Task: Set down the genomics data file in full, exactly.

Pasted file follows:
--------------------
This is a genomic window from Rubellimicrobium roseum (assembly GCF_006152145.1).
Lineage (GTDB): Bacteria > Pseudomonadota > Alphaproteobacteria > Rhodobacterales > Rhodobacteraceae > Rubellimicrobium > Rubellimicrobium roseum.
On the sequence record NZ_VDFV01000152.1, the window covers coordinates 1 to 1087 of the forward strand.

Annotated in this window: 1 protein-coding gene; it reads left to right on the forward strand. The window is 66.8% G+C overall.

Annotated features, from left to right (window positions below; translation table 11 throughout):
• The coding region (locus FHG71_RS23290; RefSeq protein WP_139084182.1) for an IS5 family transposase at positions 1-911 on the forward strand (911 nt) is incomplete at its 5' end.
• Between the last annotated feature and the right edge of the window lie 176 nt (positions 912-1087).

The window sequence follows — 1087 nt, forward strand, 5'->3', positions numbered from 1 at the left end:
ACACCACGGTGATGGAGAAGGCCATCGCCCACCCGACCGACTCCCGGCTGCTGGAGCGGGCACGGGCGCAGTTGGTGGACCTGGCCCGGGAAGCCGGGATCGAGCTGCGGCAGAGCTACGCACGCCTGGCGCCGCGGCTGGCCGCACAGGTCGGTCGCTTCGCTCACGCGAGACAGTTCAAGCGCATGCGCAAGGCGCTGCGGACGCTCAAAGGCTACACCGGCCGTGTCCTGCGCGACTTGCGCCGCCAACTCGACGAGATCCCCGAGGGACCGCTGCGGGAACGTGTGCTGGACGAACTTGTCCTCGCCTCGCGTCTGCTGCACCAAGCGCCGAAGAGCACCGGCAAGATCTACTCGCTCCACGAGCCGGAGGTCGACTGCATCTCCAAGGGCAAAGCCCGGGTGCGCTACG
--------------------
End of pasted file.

This is a genomic window from Rubellimicrobium roseum (assembly GCF_006152145.1).
Lineage (GTDB): Bacteria > Pseudomonadota > Alphaproteobacteria > Rhodobacterales > Rhodobacteraceae > Rubellimicrobium > Rubellimicrobium roseum.
On the sequence record NZ_VDFV01000152.1, the window covers coordinates 1 to 1087 of the forward strand.

Annotated in this window: 1 protein-coding gene; it reads left to right on the forward strand. The window is 66.8% G+C overall.

Annotated features, from left to right (window positions below; translation table 11 throughout):
• The coding region (locus FHG71_RS23290; RefSeq protein WP_139084182.1) for an IS5 family transposase at positions 1-911 on the forward strand (911 nt) is incomplete at its 5' end.
• Between the last annotated feature and the right edge of the window lie 176 nt (positions 912-1087).

The window sequence follows — 1087 nt, forward strand, 5'->3', positions numbered from 1 at the left end:
ACACCACGGTGATGGAGAAGGCCATCGCCCACCCGACCGACTCCCGGCTGCTGGAGCGGGCACGGGCGCAGTTGGTGGACCTGGCCCGGGAAGCCGGGATCGAGCTGCGGCAGAGCTACGCACGCCTGGCGCCGCGGCTGGCCGCACAGGTCGGTCGCTTCGCTCACGCGAGACAGTTCAAGCGCATGCGCAAGGCGCTGCGGACGCTCAAAGGCTACACCGGCCGTGTCCTGCGCGACTTGCGCCGCCAACTCGACGAGATCCCCGAGGGACCGCTGCGGGAACGTGTGCTGGACGAACTTGTCCTCGCCTCGCGTCTGCTGCACCAAGCGCCGAAGAGCACCGGCAAGATCTACTCGCTCCACGAGCCGGAGGTCGACTGCATCTCCAAGGGCAAAGCCCGGGTGCGCTACG